Quotes from The Arcane of Reproduction.

Leopoldina Fortunati

Chapter 3 (p. 28):

"Men and women have never been so irreconcilably divided as they are under capitalism--but never also, has the mode of production itself provided the potential means to destroy the power structure. Going beyond any historical judgement of what capitalism has represented, its continuing existence today means barbarism, not only because it represents the theft of non-waged work from women--who are obliged to live in isolation, semi-dependent on men--but also because it is the theft of non-waged work from the man. Women are forced to work for capital through the individuals they "love." Women's love is in the end the confirmation of both men's and their own negation as individuals. Nowadays, the only possible way of reproducing oneself or others, as individuals and not as commodities, is to dam the stream of capitalist "love"--a "love" which masks the macabre face of exploitation--and transform relationships between men and women, destroying men's mediatory role as the representatives of state and capital in relation to women. The only realistic program for sex equality is one for the non-exploitation of both."

Chapter 5 (pg. 65):

"These struggles of the 1970s have left behind a massive series of changes in the conditions of permanence within the prostitution market. On the one hand, many of today's prostitutes are also housewives and vice versa, to such a degree that passing between the housework and sexwork market--between one productive sector and another--has become very elastic. This elasticity has also come about in consequence of women making more cash-oriented as opposed to goods-oriented agreements with men. Women are tending to ask for more than "love" in their relationships with men. Furthermore chastity--saving of sex--has little meaning today from the working-class perspective; many women now have the power to contract with men without restricting their sexual conduct."

Chapter 6 (pg. 74):

"Non-material use-values are those goods produced within the housework process which have no material basis: affection, sexuality, companionship, "love," and the like. These goods satisfy the individual's non-material needs, which are as important for his/her reproduction as is a grilled steak or an ironed shirt....they are use-values for value."

(pg. 75):

"The fact that men are usually more egotistical in "love" relationships is generally taken as a given, explained either as selfishness or, by more progressive thinkers, as an element of the male/femal power relation which would naturally be reflected in a "love" relationship. But surely the differences between individuals' consumption of non-material use-values have a far more concrete basis. For example, within a couple relationship the adult male can consume, while the adult woman must primarily produce. The man is egotistical because he "consumes" love, and the woman is "generous" because she produces it. She produces it as part of the housework process in order to produce a commodity, labor-power. At first sight it may seem strange, or shocking that love, sex and affection can have so few real, natural elements left in them, however they do not transform themselves mechanically and automatically because of the relations of production of society. The emotions that we work (if we're women) or we consume (if we're men) are denaturalized, not only in their form but in their substance, their substance is a commodity."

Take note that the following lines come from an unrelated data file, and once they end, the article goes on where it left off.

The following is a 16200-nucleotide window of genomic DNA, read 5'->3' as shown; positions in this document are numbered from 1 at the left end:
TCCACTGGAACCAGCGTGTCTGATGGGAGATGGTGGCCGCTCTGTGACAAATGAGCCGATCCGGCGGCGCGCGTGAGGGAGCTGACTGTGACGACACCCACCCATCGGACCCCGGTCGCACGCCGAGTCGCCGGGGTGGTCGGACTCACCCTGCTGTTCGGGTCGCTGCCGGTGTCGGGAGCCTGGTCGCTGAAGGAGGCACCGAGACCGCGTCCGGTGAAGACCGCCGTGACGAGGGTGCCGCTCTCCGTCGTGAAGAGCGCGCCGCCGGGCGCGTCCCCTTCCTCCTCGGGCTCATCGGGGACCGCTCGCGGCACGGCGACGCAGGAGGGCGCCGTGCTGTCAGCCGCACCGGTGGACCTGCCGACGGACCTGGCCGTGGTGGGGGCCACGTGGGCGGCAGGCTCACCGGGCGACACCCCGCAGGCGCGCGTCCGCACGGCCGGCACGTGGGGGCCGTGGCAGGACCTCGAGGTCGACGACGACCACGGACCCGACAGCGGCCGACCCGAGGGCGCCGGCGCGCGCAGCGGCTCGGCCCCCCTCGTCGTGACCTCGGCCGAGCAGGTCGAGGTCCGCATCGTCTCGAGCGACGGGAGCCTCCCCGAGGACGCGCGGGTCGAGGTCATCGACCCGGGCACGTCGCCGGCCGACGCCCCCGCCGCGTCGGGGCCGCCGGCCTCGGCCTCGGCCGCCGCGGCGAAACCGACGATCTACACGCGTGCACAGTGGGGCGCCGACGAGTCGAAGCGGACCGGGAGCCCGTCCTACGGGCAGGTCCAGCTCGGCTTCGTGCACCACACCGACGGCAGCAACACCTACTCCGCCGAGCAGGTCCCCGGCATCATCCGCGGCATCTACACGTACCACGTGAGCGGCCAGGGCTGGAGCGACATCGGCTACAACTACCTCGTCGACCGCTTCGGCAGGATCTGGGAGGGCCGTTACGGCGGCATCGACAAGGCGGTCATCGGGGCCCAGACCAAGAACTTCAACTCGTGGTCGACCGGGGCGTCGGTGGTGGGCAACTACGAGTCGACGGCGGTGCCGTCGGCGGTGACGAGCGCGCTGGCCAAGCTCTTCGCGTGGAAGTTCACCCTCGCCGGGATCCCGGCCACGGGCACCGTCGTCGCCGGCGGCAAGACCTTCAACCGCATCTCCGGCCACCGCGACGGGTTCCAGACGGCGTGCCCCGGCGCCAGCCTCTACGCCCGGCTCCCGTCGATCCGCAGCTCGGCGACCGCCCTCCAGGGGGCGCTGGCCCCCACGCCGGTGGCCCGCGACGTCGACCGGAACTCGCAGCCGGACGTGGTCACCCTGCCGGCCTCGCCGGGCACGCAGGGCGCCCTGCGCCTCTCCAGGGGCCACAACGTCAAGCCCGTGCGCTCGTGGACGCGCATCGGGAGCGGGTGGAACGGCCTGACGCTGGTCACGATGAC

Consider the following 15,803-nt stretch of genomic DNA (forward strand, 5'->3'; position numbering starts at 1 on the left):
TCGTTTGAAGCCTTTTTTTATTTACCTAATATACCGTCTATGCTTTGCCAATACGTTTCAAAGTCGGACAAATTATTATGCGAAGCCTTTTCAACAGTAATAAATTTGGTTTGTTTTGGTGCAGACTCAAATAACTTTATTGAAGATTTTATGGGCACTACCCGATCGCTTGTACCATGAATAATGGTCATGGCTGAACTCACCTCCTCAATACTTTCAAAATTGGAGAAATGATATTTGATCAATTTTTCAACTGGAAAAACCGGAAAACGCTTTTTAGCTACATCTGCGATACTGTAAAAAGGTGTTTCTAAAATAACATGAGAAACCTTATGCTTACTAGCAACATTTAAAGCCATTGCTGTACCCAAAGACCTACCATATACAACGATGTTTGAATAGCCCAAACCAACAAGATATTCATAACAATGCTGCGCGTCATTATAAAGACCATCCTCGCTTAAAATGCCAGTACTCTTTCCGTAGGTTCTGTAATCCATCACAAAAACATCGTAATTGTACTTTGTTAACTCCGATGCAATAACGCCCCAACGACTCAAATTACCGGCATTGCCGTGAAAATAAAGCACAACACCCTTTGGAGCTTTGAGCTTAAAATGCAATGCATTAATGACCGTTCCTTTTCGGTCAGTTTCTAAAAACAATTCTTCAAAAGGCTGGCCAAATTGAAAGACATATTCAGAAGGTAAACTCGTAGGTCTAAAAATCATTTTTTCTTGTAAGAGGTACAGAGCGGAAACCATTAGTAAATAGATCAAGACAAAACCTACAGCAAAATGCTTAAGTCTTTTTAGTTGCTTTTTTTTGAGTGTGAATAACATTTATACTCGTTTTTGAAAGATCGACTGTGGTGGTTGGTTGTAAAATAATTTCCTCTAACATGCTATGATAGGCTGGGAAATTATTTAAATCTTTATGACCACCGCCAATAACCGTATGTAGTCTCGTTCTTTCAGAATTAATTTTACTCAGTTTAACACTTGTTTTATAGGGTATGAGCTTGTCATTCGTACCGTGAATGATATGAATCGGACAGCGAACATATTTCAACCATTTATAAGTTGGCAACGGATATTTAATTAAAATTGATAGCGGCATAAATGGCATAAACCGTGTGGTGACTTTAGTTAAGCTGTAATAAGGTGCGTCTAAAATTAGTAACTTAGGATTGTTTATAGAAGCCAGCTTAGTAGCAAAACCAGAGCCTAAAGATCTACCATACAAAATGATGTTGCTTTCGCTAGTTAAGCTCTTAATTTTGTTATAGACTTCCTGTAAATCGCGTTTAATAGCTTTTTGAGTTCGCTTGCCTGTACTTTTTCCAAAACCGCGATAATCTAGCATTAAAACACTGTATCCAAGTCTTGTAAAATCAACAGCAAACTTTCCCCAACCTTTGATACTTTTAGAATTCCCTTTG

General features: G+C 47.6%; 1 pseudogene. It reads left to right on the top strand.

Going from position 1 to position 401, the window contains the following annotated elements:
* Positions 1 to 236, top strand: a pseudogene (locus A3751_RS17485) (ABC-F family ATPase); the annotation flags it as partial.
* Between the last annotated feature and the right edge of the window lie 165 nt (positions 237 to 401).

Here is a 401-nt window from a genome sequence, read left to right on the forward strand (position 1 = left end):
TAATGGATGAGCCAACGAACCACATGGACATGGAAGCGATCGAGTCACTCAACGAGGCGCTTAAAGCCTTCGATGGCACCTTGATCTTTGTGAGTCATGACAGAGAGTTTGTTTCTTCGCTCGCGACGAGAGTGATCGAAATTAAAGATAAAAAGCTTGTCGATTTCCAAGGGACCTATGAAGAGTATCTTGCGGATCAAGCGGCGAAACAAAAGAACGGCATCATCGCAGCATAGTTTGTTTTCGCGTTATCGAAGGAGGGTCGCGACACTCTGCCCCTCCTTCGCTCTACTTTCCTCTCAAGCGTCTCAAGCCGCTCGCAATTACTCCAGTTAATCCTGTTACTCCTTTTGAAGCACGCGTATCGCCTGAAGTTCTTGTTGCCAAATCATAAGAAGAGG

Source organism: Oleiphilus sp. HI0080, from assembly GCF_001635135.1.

Chapter 11 (pg. 126):

"It is common knowlege that family relations are alienated and alienating, that the "love" we have for our fathers, mothers, children and siblings has to be expressed through the work we do for them--work which produces them as commodities. All family members--even within the "love" of the family--are not protected from but remain subject to capital's will and discipline. Children "must" go to school whether they want to or not, for example, and everyone is aware that the family is in reality the pool of labor on which capital draws. It appears as a place of "love," but is in reality a place of alienation, of commoditization, of non-communication."

(pg. 137):

"To make the process of production and reproduction of labor-power function, other exchanges are also necessary. The most important of these "secondary" exchanges is that between the male worker and capital mediated by the female houseworker. This exchange and relation is required because the female houseworker's reproduction cannot only consist of the use-values into which the wage can be transformed; it must also include the consumption of use-values which only the husband can and must produce. For although in this relation this housework is paid for by the wage, it must appear not so. Thus "love" enters the discourse, and the relation can be expressed in other non-money terms. Without love, capital would not be able to make this relation function, nor would it be able to isolate the male and female houseworker within the family."

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